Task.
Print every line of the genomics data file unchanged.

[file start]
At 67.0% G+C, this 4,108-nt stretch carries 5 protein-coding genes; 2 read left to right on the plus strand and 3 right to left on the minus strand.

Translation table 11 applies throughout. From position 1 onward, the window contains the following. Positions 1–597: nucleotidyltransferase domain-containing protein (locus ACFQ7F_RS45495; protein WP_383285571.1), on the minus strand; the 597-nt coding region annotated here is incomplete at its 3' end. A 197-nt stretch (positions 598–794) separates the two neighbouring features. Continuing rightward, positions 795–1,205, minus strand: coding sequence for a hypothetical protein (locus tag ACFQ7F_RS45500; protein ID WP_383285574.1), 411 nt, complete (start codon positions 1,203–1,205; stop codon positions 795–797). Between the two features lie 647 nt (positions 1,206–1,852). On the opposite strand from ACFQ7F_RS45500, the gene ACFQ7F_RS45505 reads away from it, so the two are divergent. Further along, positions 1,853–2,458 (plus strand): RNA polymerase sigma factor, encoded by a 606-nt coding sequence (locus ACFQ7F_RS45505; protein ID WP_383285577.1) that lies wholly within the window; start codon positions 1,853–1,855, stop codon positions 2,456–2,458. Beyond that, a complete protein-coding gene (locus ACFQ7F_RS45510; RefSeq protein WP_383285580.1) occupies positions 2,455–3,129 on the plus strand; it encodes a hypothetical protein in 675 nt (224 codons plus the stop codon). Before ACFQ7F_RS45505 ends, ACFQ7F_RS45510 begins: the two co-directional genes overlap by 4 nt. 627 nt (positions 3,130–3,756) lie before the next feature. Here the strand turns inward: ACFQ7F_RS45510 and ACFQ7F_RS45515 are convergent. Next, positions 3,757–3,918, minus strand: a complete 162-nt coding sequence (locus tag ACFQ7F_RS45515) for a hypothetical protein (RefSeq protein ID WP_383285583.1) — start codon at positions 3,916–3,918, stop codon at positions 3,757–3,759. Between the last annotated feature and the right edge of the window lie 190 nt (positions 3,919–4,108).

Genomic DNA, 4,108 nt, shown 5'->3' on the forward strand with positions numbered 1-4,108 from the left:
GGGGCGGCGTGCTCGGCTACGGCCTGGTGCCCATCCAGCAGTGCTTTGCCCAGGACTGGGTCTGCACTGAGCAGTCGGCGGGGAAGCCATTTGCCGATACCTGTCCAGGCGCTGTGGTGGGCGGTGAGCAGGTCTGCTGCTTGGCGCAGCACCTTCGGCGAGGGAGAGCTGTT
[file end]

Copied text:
At 67.0% G+C, this 4,108-nt stretch carries 5 protein-coding genes; 2 read left to right on the plus strand and 3 right to left on the minus strand.

Translation table 11 applies throughout. From position 1 onward, the window contains the following. Positions 1–597: nucleotidyltransferase domain-containing protein (locus ACFQ7F_RS45495; protein WP_383285571.1), on the minus strand; the 597-nt coding region annotated here is incomplete at its 3' end. A 197-nt stretch (positions 598–794) separates the two neighbouring features. Continuing rightward, positions 795–1,205, minus strand: coding sequence for a hypothetical protein (locus tag ACFQ7F_RS45500; protein ID WP_383285574.1), 411 nt, complete (start codon positions 1,203–1,205; stop codon positions 795–797). Between the two features lie 647 nt (positions 1,206–1,852). On the opposite strand from ACFQ7F_RS45500, the gene ACFQ7F_RS45505 reads away from it, so the two are divergent. Further along, positions 1,853–2,458 (plus strand): RNA polymerase sigma factor, encoded by a 606-nt coding sequence (locus ACFQ7F_RS45505; protein ID WP_383285577.1) that lies wholly within the window; start codon positions 1,853–1,855, stop codon positions 2,456–2,458. Beyond that, a complete protein-coding gene (locus ACFQ7F_RS45510; RefSeq protein WP_383285580.1) occupies positions 2,455–3,129 on the plus strand; it encodes a hypothetical protein in 675 nt (224 codons plus the stop codon). Before ACFQ7F_RS45505 ends, ACFQ7F_RS45510 begins: the two co-directional genes overlap by 4 nt. 627 nt (positions 3,130–3,756) lie before the next feature. Here the strand turns inward: ACFQ7F_RS45510 and ACFQ7F_RS45515 are convergent. Next, positions 3,757–3,918, minus strand: a complete 162-nt coding sequence (locus tag ACFQ7F_RS45515) for a hypothetical protein (RefSeq protein ID WP_383285583.1) — start codon at positions 3,916–3,918, stop codon at positions 3,757–3,759. Between the last annotated feature and the right edge of the window lie 190 nt (positions 3,919–4,108).

Genomic DNA, 4,108 nt, shown 5'->3' on the forward strand with positions numbered 1-4,108 from the left:
GGGGCGGCGTGCTCGGCTACGGCCTGGTGCCCATCCAGCAGTGCTTTGCCCAGGACTGGGTCTGCACTGAGCAGTCGGCGGGGAAGCCATTTGCCGATACCTGTCCAGGCGCTGTGGTGGGCGGTGAGCAGGTCTGCTGCTTGGCGCAGCACCTTCGGCGAGGGAGAGCTGTT